South Korea - Getting to know Songnisan National Park
The word ‘Songnisan’ roughly translates as ‘remote from the ordinary world’, and there is indeed something otherworldly about the mountain-scapes here. Situated in the very centre of South Korea, the rolling slopes of Songnisan National Park feed rivers that run north to Seoul and south to Busan, and forested craggy mountains reach a heady 1,000 metres high.
Trails can take you from its gingko-lined lower roads to its forested summits, and always provide views to inspire and admire. Summer clouds catch in the valleys creating an atmospheric layered effect; the leafy pyrotechnics of autumn are akin to a natural, firework display; and spring brings displays of beautiful, brilliantly pink azaleas.
One of the most popular Parks in South Korea, Songnisan also boasts an unusual centrepiece in the form of a 33 metre-high bronze Buddha that serenely faces east in a spot that has been used for worship since 653 AD.
What to do in Songnisan National Park
- It’s all about hiking! Although sometimes referred to as the Chungbuk Alps, the mountains here only reach around 1,000 metres and none should be too taxing for anyone with a fair level of fitness. The summit of Munjangdae, for example, is a relaxed three hour hike from the Buddha at Beopjusa.
- Entirely surrounded by copious pines and glorious peaks, the temple of Beopjusa has been an active place of worship since the 7th century. The stunning, large bronze statue of Buddha sits atop a hall housing hundreds of figurines, serenely gazing over the blossom-covered hills.
- If you’re looking for sustenance after your exertions in the Park, sample some of the local dishes. Regional specialities include corn jelly and grilled bellflower root, or go the whole hog and try the unique bellflower-root set meal comprising of more than twenty dishes featuring mushrooms and herbs from the nearby mountains.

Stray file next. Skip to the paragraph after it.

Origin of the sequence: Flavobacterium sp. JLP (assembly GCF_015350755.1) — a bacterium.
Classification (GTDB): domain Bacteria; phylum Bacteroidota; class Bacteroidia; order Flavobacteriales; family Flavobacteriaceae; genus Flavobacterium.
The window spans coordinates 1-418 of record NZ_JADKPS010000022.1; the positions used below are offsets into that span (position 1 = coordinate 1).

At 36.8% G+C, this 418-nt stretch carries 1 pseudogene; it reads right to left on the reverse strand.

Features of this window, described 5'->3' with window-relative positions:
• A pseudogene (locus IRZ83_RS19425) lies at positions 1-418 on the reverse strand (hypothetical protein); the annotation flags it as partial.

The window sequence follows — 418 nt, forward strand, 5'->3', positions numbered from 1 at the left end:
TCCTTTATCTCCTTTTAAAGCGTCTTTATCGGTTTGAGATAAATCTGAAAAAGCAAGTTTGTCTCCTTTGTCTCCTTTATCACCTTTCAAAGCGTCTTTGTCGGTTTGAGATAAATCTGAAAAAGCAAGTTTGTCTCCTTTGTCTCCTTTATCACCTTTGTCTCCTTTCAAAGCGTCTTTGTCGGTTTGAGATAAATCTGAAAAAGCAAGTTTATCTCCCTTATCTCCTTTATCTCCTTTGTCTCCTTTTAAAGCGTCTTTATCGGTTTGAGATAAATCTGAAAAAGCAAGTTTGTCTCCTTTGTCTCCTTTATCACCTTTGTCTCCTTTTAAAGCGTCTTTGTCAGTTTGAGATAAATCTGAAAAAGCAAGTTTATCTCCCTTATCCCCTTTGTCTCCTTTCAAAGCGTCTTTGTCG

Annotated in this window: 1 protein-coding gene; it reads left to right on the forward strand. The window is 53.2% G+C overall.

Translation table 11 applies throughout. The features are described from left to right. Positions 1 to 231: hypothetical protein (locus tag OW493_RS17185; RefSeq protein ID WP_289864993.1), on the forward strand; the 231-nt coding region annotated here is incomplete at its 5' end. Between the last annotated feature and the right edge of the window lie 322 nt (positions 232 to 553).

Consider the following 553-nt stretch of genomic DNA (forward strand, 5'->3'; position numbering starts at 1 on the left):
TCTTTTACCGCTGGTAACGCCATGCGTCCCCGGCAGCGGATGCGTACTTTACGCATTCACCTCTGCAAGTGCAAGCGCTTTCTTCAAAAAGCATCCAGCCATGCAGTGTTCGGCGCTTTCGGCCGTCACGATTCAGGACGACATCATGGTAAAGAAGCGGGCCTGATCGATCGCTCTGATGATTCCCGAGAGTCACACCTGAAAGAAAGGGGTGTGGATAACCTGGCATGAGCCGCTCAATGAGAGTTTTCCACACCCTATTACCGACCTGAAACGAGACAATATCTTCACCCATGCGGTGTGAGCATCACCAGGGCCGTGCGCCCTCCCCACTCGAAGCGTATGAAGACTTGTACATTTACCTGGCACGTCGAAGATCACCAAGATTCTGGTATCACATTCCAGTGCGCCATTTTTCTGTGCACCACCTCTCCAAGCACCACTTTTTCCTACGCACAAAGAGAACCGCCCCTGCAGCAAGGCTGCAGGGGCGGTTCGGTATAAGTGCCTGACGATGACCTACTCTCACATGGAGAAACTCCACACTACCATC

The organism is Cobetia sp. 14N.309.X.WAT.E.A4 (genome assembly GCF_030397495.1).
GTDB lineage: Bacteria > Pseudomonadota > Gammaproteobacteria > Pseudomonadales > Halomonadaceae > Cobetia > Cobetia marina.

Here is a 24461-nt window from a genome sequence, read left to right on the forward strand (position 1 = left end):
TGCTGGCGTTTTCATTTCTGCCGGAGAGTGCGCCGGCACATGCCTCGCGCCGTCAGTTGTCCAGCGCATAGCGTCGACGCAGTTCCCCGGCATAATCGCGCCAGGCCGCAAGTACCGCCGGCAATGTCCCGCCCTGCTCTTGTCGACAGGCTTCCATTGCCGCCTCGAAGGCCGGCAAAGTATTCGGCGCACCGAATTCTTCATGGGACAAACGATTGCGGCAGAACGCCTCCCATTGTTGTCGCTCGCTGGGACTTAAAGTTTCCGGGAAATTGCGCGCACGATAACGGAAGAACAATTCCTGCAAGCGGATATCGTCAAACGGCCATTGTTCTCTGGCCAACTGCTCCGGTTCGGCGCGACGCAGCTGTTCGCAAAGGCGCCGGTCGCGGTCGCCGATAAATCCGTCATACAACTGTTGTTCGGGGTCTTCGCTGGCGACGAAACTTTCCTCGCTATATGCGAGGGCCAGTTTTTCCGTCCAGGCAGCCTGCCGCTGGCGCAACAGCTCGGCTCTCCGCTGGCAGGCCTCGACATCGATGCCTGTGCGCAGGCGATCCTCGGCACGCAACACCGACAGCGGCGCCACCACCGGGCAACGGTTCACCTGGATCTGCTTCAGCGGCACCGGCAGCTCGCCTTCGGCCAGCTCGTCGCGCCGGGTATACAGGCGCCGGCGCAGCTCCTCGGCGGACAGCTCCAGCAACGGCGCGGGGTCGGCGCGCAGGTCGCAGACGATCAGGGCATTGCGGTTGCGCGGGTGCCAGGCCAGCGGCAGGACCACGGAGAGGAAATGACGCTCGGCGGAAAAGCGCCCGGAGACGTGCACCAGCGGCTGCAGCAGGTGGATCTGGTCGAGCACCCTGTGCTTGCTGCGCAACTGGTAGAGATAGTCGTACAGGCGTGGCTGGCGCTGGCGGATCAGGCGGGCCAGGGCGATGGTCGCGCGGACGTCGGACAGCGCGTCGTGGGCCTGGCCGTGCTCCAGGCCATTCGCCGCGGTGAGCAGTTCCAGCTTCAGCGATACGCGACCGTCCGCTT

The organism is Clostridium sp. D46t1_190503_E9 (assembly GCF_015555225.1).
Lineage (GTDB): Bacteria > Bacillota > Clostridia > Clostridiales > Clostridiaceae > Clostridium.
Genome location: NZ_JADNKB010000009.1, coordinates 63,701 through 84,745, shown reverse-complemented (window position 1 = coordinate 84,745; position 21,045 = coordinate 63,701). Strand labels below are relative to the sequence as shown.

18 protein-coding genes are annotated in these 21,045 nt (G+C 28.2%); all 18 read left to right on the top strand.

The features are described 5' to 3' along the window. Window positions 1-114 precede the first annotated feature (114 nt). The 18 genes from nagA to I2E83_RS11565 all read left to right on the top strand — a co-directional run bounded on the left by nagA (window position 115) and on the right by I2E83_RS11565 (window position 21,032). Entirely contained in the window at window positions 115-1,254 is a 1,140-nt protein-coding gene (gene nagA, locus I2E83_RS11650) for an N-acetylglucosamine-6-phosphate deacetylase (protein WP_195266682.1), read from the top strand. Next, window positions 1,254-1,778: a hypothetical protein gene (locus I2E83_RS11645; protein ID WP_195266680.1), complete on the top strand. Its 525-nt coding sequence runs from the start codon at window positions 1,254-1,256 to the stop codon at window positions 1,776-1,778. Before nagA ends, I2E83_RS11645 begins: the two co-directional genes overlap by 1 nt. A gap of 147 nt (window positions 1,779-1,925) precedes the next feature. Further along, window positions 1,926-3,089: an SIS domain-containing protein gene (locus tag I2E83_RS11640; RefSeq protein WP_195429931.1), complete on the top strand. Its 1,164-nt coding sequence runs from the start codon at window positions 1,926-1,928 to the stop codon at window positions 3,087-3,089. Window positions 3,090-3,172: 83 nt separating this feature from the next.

The huge bronze Buddha at Beopjusa is understandably eye-catching, but take time to explore the unconventional five-storey building that faces it. This temple hall is the tallest wooden structure in South Korea, and the oldest in the country. The delightful painted murals that cover the inside walls depict the life of Buddha and continue to reveal new details the longer you study them. Also look out for the elaborately decorated stone lanterns with their rampant lions, powerful devas and beatific bodhisattva.
After a hike in Songnisan it’s customary to eat pajeon (savoury pancake) washed down with makgeolli (a sweet, alcoholic tipple).
Getting off the trail in Songnisan National Park
- Inland you will find the small, charming cities of Buyeo and Gongju, former capitals of the Baekje dynasty (18 BC - 660 AD) and both rich in historic fortresses, regal tombs and museums crammed with dazzling jewellery.
- Over on the west coast the long, wide white sand beach at Daecheon attracts a young, energetic crowd determined to have some fun in the sun. The revelry reaches its peak in July during what must be the most unusual festival in the country: the Boryeong Mud Festival (otherwise known as Mudfest!) Boryeong mud is allegedly high in minerals and this weekend is an excuse to get covered in it (expect mud baths, mud slides, mud fountains…)
- In complete contrast, to the east of the region is the charming, sleepy town of Danyang. Life here is lived at a slow pace and the green-blue waters of Chungju Lake are particularly photogenic. It’s worth timing your visit to coincide with the 10 day Royal Azalea Festival that takes place in May.
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